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Mimicry and Shame in Naipaul’s The Mimic Men and Desai’s The Inheritance of Loss
Jönköping University, School of Education and Communication, HLK, Learning Practices inside and outside School (LPS), Communication, Culture & Diversity @ JU (CCD@JU). University of Gothenburg, Sweden.ORCID iD: 0000-0003-3264-9173
2017 (English)In: Comparative Critical Studies, ISSN 1744-1854, E-ISSN 1750-0109, Vol. 14, no 2-3, p. 205-224Article in journal (Refereed) Published
Abstract [en]

Reflecting on the affective nature of diasporic experience, the essay begins by developing Arendt's understanding of displacement as a temporal disjunction of being caught between the claims of the past and the exigencies of the present. The impossibility of salvaging the past against the often stifling imperatives of the present that she accounts for in her essay 'We Refugees' is, however, also what produces affective economies in the diasporic subject that I argue are crucial to diasporic identity formation. In this respect, I focus on shame, which I see as an affective residue of the unsalvageable past in the experience of displacement. In order to determine and further develop the significance of shame for diasporic subject formation, this essay will consider its impact on subjectivity in a comparative close reading of two contemporary novels, V. S. Naipaul's The Mimic Men and Kiran Desai's The Inheritance of Loss, both of which manifest the elision of the past in diasporized subjects and the movement towards strategies of identification articulated in mimicry. Mimicry, seen in Fanon's rather than Bhabha's terms, as a disavowal of the past, fails, however, to provide a viable strategy of identification for a diasporic subject in the novels that testify rather to the affective cost of our incumbent efforts to start anew.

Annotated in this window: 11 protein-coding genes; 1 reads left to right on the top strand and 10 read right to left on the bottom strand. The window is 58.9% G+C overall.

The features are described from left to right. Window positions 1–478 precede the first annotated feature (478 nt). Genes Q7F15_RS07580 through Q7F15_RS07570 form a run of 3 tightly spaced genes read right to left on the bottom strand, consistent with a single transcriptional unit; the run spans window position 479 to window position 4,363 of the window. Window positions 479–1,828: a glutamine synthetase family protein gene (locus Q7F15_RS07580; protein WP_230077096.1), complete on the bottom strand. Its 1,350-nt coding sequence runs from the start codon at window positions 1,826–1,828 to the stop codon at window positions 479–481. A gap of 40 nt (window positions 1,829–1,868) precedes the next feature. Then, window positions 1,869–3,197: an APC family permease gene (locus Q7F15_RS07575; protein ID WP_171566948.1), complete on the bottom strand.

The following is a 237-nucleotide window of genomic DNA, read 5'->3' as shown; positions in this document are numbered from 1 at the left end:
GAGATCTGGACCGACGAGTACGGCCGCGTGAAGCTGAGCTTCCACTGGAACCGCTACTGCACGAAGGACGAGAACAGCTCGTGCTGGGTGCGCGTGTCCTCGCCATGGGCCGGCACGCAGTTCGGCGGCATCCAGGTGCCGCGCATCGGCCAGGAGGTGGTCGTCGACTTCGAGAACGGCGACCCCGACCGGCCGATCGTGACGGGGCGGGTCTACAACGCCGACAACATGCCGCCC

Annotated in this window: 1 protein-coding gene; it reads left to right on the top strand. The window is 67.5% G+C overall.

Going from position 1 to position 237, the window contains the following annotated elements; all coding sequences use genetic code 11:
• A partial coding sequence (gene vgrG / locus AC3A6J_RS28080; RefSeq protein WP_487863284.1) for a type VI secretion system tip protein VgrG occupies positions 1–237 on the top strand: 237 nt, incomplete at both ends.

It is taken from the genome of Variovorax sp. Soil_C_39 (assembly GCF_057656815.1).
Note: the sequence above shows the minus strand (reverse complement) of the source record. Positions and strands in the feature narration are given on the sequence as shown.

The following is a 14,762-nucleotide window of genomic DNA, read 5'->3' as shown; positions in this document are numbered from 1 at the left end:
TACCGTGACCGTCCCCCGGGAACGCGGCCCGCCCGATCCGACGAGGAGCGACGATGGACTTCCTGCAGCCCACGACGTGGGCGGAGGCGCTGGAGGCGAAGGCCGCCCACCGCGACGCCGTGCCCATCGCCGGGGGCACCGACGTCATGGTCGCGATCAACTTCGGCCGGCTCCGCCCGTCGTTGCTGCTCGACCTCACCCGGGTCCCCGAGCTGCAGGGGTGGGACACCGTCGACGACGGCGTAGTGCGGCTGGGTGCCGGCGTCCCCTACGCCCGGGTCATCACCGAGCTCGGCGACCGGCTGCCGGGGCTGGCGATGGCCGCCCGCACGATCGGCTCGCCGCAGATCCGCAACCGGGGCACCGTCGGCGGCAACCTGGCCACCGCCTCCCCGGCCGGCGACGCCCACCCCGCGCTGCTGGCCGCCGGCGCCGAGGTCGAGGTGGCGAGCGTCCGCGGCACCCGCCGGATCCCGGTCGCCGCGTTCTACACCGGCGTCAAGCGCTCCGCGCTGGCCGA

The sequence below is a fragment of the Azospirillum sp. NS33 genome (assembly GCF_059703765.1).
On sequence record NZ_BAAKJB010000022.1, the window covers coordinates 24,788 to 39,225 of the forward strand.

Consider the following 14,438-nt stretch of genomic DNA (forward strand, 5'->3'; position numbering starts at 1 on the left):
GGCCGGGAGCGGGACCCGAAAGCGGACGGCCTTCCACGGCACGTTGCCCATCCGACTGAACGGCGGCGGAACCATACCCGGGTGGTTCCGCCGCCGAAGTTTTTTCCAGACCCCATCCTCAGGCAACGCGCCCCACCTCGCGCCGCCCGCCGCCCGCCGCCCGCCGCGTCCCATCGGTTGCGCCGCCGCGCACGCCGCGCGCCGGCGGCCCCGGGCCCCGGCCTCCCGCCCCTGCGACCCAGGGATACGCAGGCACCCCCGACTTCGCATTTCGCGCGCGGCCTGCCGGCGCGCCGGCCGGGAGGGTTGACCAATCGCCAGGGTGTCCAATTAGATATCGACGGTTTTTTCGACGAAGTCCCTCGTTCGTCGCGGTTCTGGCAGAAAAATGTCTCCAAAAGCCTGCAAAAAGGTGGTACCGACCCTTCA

Place, publisher, year, edition, pages
Edinburgh University Press, 2017. Vol. 14, no 2-3, p. 205-224
Keywords [en]
salvage, maintain, preserve, reconstitute, holding on, vestige, residue, loss, unsalvageable, letting go, disavowal, effacement, disarticulate, Affect theory, shame, diasporic idenity, Postcolonial studies, Bhabha, Fanon
National Category
Humanities and the Arts
Identifiers
URN: urn:nbn:se:hj:diva-37485DOI: 10.3366/ccs.2017.0236ISI: 000432024900006Scopus ID: 2-s2.0-85046886049OAI: oai:DiVA.org:hj-37485DiVA, id: diva2:1145954
Available from: 2017-10-01 Created: 2017-10-01 Last updated: 2018-11-29Bibliographically approved

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